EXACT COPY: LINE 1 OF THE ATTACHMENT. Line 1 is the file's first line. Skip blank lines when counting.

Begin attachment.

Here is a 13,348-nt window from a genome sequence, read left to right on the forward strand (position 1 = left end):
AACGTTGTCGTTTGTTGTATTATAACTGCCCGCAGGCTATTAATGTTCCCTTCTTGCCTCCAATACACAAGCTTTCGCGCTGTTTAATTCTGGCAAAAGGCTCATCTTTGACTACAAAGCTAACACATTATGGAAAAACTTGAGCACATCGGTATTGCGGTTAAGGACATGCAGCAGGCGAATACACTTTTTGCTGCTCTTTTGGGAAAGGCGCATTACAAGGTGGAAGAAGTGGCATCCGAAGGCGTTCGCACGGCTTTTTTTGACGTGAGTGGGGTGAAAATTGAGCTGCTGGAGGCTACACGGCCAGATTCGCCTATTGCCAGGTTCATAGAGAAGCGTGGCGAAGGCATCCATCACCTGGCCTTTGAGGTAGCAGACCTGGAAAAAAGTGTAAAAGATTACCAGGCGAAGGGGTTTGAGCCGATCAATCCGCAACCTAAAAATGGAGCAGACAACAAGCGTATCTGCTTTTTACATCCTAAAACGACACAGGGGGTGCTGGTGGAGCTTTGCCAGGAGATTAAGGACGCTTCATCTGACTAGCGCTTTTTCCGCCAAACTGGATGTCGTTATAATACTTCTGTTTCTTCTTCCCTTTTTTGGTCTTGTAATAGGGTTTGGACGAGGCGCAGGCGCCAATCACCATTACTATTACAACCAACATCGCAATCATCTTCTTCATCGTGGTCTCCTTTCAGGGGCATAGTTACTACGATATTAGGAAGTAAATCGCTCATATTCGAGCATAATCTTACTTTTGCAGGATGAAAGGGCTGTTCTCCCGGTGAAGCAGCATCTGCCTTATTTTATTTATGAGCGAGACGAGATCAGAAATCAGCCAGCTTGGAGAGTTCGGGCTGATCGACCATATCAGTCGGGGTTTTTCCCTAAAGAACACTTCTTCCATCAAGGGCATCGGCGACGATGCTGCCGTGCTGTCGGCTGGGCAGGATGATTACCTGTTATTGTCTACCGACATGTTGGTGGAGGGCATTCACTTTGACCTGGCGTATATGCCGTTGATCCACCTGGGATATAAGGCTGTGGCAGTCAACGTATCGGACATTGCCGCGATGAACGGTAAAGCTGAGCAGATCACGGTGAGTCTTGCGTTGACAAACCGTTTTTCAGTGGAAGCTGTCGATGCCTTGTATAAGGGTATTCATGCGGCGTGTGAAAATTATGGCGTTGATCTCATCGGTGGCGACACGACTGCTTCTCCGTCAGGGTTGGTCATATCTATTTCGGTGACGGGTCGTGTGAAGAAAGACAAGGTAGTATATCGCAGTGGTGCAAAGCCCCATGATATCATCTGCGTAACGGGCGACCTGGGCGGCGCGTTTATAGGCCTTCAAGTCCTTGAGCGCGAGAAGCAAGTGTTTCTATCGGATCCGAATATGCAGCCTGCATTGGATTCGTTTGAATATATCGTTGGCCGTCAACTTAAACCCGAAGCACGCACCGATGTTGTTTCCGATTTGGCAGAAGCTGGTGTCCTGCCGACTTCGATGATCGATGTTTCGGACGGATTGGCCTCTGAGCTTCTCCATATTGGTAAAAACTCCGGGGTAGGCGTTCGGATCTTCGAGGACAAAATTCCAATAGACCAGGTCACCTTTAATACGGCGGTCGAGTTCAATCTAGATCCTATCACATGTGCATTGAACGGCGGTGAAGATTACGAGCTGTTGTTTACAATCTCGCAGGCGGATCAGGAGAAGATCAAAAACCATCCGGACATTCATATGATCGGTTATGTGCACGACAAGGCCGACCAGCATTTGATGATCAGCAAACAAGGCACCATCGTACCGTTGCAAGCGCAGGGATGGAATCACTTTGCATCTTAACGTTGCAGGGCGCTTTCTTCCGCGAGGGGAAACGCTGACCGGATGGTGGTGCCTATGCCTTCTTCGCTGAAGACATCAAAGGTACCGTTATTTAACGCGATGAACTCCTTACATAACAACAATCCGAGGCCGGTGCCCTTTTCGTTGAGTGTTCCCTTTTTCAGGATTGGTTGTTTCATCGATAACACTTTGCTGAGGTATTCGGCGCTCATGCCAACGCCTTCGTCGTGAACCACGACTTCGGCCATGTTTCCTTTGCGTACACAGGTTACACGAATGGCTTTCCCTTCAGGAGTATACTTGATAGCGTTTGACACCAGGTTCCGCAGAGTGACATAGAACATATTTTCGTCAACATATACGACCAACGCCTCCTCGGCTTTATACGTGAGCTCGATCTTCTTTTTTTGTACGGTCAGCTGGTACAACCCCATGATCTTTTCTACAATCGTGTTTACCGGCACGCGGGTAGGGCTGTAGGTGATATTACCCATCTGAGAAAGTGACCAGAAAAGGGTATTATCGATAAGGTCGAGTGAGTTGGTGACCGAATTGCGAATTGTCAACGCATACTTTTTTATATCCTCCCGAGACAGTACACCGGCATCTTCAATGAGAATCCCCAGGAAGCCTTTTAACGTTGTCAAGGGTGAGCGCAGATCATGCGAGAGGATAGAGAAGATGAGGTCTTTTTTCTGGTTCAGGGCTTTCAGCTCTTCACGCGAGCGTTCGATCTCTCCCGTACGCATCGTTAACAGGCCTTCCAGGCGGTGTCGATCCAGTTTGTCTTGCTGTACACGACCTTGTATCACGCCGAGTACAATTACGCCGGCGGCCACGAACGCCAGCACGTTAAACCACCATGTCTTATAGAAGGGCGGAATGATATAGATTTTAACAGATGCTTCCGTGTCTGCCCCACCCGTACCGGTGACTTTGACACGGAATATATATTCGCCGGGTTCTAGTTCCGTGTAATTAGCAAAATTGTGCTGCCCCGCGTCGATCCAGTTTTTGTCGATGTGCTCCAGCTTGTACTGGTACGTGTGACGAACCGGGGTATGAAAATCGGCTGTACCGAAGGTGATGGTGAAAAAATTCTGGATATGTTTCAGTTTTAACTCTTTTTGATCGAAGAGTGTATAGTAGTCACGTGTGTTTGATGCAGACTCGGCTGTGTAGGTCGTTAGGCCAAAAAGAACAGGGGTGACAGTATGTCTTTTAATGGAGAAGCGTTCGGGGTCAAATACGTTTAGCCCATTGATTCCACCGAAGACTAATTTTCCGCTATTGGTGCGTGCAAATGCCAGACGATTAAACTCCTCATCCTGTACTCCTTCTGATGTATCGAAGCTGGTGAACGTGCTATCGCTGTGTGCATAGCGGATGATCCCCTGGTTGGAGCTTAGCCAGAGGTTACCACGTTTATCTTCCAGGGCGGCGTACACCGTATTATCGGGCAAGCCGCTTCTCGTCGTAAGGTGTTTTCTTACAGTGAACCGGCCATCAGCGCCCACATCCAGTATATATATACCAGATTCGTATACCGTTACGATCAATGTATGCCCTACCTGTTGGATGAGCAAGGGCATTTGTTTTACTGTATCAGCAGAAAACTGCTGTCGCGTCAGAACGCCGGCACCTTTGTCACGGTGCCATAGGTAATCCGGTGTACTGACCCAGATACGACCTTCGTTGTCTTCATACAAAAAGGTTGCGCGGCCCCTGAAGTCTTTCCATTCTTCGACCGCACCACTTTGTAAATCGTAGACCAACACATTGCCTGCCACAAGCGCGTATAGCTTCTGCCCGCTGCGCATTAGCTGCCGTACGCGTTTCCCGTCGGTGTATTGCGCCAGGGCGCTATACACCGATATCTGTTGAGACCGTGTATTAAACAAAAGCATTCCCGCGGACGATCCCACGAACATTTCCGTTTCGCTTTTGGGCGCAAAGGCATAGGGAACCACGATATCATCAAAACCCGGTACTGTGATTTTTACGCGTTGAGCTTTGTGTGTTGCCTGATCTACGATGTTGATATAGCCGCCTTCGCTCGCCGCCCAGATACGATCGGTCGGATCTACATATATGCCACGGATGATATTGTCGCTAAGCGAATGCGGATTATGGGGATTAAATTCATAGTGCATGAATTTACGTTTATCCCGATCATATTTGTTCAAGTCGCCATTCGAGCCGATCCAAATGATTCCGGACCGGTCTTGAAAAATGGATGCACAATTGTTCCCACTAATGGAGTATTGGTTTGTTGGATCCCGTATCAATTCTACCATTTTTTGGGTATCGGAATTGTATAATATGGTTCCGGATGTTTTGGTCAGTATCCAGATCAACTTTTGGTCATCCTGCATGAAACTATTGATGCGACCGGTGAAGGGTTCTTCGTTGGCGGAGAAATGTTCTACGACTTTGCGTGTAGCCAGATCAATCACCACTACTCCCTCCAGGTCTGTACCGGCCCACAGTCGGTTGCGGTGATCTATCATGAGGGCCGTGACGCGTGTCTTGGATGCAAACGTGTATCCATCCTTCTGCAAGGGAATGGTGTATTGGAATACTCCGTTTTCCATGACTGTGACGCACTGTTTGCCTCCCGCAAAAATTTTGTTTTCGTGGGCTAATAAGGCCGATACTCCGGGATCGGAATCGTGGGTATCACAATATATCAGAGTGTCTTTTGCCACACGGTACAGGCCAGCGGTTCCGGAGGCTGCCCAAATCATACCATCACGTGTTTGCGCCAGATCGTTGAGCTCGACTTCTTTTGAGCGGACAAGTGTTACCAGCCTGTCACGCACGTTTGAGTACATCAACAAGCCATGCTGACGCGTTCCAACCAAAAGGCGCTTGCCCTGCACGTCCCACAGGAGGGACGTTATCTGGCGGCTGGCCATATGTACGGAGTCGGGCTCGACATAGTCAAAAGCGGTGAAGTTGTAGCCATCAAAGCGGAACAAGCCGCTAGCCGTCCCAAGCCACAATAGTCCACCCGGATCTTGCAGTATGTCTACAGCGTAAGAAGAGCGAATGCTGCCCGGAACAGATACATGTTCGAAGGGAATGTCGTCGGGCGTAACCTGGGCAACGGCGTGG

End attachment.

Here is a 13,348-nt window from a genome sequence, read left to right on the forward strand (position 1 = left end):